Your roof carries a lot of responsibility. Its job is to protect your home and everything inside. Bad roofing materials can quickly damage the walls, siding, insulation, and wreak havoc on your foundation. The roofing materials you choose are a major source of insulation keeping you warm in the winter and cool in the summer. Whether your home is a brand-new craftsman or a 100-year-old farmhouse, if you want to protect your home, you must start with choosing the right materials for your roof.

Types of Roofs 

There are two overarching types of roofing: residential and commercial. 

  1. Residential Roofing: Drive through your neighborhood you’ll likely see a variety of different roof types. A roof doesn’t usually draw a lot of attention. Shingles or tile appear to be a simple covering. However, the components and structure of residential roofing is much more complex.
  2. Commercial Roofing: Commercial roofing tends to have a low slope or may be entirely flat. Because a commercial building is typically much larger than a residential roof, the materials and installation methods used are often different.

Types of Roofing Materials 

Within both residential and commercial roofing, there are several roofing materials to choose from. Each roofing material has unique characteristics, advantages, and disadvantages.

1. Asphalt Shingles: Welcome to the most common residential roofing material. Shingles are popular for good reason. They are affordable, easy to install, and can be repaired without replacing the entire roof.

Asphalt Shingle Styles

  • 3-tab shingles: This is one large piece of material that looks like three separate shingles. It is a very popular shingle style and the most budget-friendly choice.
  • Architectural shingles: Architectural shingles use multiple layers of material to actually create a dimensional look laid piece by piece.
  • Luxury shingles: If you’re looking to add more visual interest to your roof, these shingles often imitate the look of wood shake or clay tiles.

 Pros and Cons 

  • Pros: Asphalt comes in a variety of colors, is widely available, easy to install, and is one of the least expensive materials. 
  • Cons: Overall, asphalt has a shorter life span than other roofing materials and they can be damaged from hail and strong winds. 

Cost: The low-end cost of a shingle roof is about $4/square foot. This is with builders-grade shingles, no penetrations or valleys, and a one-story home. The higher end costs land about $7 per square foot. This would be for a two-story house, a complex roof, and luxury shingles.

Longevity: If maintained properly, asphalt shingles can last between 20-30 years. However, this is the exception and not necessarily the rule. Particularly high heat and storm damage often requires replacement closer to 10-15 years. 

Best For: Asphalt shingles are ideal for cool weather areas because they draw in heat. They are fine for humid and cold regions of the county as long as they are treated with algaecides.

2. Wood Shingles and Shakes: Wood shingles or shakes add a naturally beautiful touch to any roof and lasts longer than asphalt shingles. However, they are high maintenance, and can be a fire hazard.

 Different Types of Grains in Wood Shakes And Shingles

  • Edge Grain: This is the highest quality wood shingle cut perpendicular to the tree rings giving it more durability and strength.
  • Flat Grain: Cut parallel to the ring, these are cheaper but also more likely to split over time.
  • Slash Grain: When the piece is cut at an angle to the tree’s rings and is the cheapest and least desirable.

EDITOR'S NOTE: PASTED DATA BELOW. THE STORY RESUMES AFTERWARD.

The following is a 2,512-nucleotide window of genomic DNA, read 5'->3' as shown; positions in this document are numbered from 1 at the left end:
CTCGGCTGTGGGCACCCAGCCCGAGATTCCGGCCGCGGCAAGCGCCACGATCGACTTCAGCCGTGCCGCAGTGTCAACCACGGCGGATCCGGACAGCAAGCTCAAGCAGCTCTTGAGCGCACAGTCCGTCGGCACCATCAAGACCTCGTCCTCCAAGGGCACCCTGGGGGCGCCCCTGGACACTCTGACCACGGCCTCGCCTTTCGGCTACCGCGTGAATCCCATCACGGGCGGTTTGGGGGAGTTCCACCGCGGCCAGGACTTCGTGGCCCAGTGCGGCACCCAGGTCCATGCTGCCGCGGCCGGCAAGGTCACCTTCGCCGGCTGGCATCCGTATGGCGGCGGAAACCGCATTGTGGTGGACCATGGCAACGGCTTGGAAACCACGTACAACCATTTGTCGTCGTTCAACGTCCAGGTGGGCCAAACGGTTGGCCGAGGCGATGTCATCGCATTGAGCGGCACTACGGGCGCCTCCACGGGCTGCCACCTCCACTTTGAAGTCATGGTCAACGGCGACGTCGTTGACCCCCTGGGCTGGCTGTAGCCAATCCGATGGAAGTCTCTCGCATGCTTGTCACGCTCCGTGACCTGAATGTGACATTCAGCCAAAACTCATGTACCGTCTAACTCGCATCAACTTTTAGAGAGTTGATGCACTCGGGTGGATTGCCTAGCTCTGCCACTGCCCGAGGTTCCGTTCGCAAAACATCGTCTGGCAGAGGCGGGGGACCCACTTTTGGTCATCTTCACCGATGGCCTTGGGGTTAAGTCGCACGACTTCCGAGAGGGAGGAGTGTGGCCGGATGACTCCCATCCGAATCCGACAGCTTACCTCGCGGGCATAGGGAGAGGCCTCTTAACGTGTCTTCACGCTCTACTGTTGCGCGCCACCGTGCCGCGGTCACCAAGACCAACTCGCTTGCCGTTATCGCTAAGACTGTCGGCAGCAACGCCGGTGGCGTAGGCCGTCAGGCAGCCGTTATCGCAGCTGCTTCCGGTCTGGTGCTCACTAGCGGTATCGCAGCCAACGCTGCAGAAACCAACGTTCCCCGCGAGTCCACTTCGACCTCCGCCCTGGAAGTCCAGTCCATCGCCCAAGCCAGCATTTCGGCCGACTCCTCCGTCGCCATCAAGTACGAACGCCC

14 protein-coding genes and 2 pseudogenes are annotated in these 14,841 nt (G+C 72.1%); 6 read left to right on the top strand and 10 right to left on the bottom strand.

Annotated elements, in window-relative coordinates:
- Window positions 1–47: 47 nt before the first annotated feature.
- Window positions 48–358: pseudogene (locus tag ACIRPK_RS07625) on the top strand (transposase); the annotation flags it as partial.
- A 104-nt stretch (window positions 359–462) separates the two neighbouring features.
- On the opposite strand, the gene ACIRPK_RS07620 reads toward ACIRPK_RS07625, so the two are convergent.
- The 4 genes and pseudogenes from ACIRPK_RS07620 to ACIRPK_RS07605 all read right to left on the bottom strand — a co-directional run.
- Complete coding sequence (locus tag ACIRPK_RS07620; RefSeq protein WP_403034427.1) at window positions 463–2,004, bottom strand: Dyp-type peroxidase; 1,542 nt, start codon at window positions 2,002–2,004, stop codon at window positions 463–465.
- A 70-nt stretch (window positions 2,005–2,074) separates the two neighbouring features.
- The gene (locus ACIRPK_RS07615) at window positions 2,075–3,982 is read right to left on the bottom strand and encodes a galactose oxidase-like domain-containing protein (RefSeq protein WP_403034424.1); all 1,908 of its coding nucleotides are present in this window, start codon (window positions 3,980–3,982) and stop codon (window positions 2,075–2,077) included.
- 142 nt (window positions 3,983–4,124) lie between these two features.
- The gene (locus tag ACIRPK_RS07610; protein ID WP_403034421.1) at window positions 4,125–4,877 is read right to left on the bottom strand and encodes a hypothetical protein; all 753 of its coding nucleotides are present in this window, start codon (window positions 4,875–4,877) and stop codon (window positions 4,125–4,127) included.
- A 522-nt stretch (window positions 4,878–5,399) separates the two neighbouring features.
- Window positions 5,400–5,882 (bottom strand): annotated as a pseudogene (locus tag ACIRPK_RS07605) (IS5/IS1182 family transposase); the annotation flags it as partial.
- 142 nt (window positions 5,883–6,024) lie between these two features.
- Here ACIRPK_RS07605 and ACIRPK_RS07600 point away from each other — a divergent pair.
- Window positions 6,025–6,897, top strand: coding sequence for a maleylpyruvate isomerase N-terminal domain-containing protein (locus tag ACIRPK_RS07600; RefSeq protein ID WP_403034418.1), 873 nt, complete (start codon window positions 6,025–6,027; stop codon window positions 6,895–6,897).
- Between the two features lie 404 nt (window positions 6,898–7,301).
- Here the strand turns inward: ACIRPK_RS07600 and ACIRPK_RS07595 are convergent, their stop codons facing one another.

Pros and Cons 

  • Pros: Wood gives a beautiful authentic look that can’t be replicated. Additionally, wood can provide twice the insulation as asphalt shingles.
  • Cons: Wood requires more maintenance and can be prone to molding, splitting, or rotting. In some areas, fire codes actually prohibit the use of wood shingles.

Cost: The cost can range between $6 and $10 per square foot, mostly depending on the cut and the type of wood. 

Longevity: Cedar shingles can last over 30 years, but they must be installed correctly and maintained correctly whenever they are exposed to rain or snow. 

Best For: Wood shingles are best used in colder areas that don’t experience a lot of fire danger or humidity in the summer. 

3. Slate Shingles: Natural slate roofing shingles are made from real rock and stone. They are extremely durable and can last for over 100 years.

Types of slate roofs

  • Standard uniform slate roof: This is the most common, where all tiles are cut the same length and width.
  • Patterned slate roof: There are various designs you can use to create a pattern slate roof that is a focal point of the home.
  • Hang-down staggered slate roof: This is a very rough, authentic look with various colors, textures, and widths of slates with rough bottoms creating a rugged appearance.
  • Textural slate roof: Similar to the hang-down, but more rustic and uneven with overlapping sections and different sizes and thicknesses throughout.
  • Graduated length slate roof: This is a detailed pattern where the eaves of the roof hold larger slates and the thinner slates are placed on top.

Pros and Cons 

  • Pros: Slate is naturally impervious to moisture, insects, fire, and weather. It is also eco-friendly.
  • Cons: Slate is expensive and heavy. Therefore, it requires extra fortified framing and professional installation.

Cost: Slate is more expensive than other materials, starting at $9 per square foot, ranging up to over $15 per square foot depending on the quality of materials and labor costs. 

Longevity: Slate will last a lifetime, even multiple lifetimes. Hard slate will last anywhere from 75 to 200 years, soft slate will last between 50 to 125 years. 

Best For: Sturdy homes. The home has to be built to withstand the weight of slate. Because of its durability, slate can be used anywhere. 

4. Metal Roofing: Metal roofing has recently spiked in popularity throughout residential neighborhoods due to its durability, longevity, and unique style.